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Nebraska...Our Towns

Leigh

Colfax County

Leigh's first story, F.J. Smith General Merchandise, built in 1875, now serves of the Leigh House of Yesteryear, pictured at the right. [Mohnsen]
The homestead of John and Anna Klinsky. Pictured is Anna, her sons Anton and Joe, and daughter, Pauline. This was the last homestead taken up in this area, 1886. [Mohnsen]
The Leigh Hotel & Dance Hall. A Saloon and Harness Shop were on the first floor. Pictured is a load of brew "for your health" with Aaron Henry, drayman, John Grafen and John Holtz bartenders, and extra hand to help unload. [Helen Busse]
"Leigh...Through the Pages of Time" presented by 250 residents in a two and one half hour drama, Norma Fuhr, director.

Four families from Iowa, Stephen Miller, Ben Valentine, Warren Fusselman, and Jake Woods, moved to Nebraska in 1872. Their timing was not ideal as there was a general drought, swarms of grasshoppers, and depressed prices -- corn, eight cents a bushel, and cattle, two cents a pound. They pooled their resources and helped one another, a unity manifested in Leigh through the years. Others arrived to take up claims. A log house, built by Henry Robert in 1873, still stands.

In 1874 mail, using the address "Millersburg," was brought to the Miller home twice a week. School District 39, established that year, was the center of social life. In addition to regular classes, there were debates, spelldowns, the singing school, and a literary society.

When A.M.Walling acquired the Miller homestead in 1875, an official post office was established. Choosing the name "Leigh" (Mrs.Walling's maiden name), a general store, with meeting rooms for the GAR (Grand Army of the Republic), was built. The building, now Leigh's House of Yesteryear, has been restored to preserve the town's historical artifacts.

By 1880 there was a blacksmith shop, ten dwellings, and a population of 54. Yankee Road, south of town, was the dividing line: homesteaders of English ancestry settled on the east, those of German descent to the west, and Czech and Irish immigrants filed claims to the north and east. The last homestead in the area was registered to John Klinsky in 1886. There were several large ranches, one consisting of 16 sections of land and a 22-room house.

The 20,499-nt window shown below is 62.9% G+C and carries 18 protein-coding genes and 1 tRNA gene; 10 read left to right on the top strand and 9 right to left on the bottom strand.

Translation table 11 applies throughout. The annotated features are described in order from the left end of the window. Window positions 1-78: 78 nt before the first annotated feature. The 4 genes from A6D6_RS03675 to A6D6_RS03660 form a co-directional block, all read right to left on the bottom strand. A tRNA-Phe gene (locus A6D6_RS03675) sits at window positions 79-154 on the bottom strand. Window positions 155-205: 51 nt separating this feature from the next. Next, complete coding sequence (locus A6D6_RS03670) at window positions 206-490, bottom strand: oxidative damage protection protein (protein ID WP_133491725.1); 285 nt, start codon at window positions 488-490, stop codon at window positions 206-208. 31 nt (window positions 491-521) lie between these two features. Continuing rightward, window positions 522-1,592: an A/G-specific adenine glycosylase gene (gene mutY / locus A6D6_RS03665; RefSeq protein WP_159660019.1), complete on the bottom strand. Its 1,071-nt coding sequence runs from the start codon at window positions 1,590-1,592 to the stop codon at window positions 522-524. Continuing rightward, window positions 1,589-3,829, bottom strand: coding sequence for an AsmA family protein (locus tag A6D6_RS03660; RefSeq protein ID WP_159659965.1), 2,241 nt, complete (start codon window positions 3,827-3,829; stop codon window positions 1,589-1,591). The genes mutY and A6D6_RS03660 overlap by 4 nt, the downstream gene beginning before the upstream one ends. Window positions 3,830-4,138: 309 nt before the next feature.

It was an exciting day in 1886 when the first train arrived on the newly laid rails. The depot, however, was placed some distance west of the town. Businesses wanting to survive had no choice but to move to the new town site. The "Leigh World," published weekly since then, was established.

By 1900 Leigh had a population of 439, with 41 businesses and professions. A fire department was organized in 1907 after the installation of a water-works system. Gas lamps lighted the streets by 1908, and an electric plant was built in 1915.

A Lutheran Church was organized by Danish and Swedish immigrants west of Leigh in 1878. Methodists built a church in town in 1879. Congregations that remain active today include: St.Paul's Lutheran (rural Leigh), 1881; Congregational, 1887; Zion Lutheran, 1894; St.Mary's Catholic, 1900; and St.John's Lutheran, 1906. In recent years an annual community worship service has been held at the Colfax County Fair, located in Leigh since 1922.

Unusual and important happenings over the years include:

-- A top-heavy load of 13,440 dozen eggs traveled from Hobel Bros. store to Fremont. (No count made of number that arrived on the half-shell)

-- "Dazzler," the world's largest hog belonging to W.C.Deichmann, was the first porker to ride in an airplane.

-- Famy Mason, young wife of a gypsy horse-trader, was shot and killed while sitting in the barber chair. (No one asked why.)

-- Peter Claussen, life-long resident, represented the 18th District in the Bicameral (1935-36), and in the Unicameral Legislature (1957-66).

In the early years dances were held in homes, barns, and the bowery -- a platform set up in a nearby grove of trees. The opera house was built in 1898 to accommodate school, civic events, and dances. The Farmers' Hall, definitely a part of "the good old days," was built in 1910 after the German Band was organized. Adolph "Duffy" Belohrad was the leader of a widely-known dance band for over 50 years. Everyone looked forward to the Justus-Romain Shows held annually "under the canvas."

The Village of Leigh, with a population of 210, was incorporated March 7, 1887. A peak population was recorded at 688 in 1930. Leigh's Diamond Jubilee was observed in 1862, with W.S.Woodward serving as general chairman.

While the number of businesses has decreased, the population has remained at a constant level of about 500. The community spirit, evident through the years, reached its zenith in 1987, when Leigh observed its centennial.

By Esther Mohnsen, Box 341, Leigh, NE 68643

 

ADDITIONAL MATERIAL: History of Leigh, 1887-1937; Diamond Jubilee, 75th Anniversary of Leigh, 1887-1962 ; and History of Leigh & Family Histories , the centennial publication, 1987.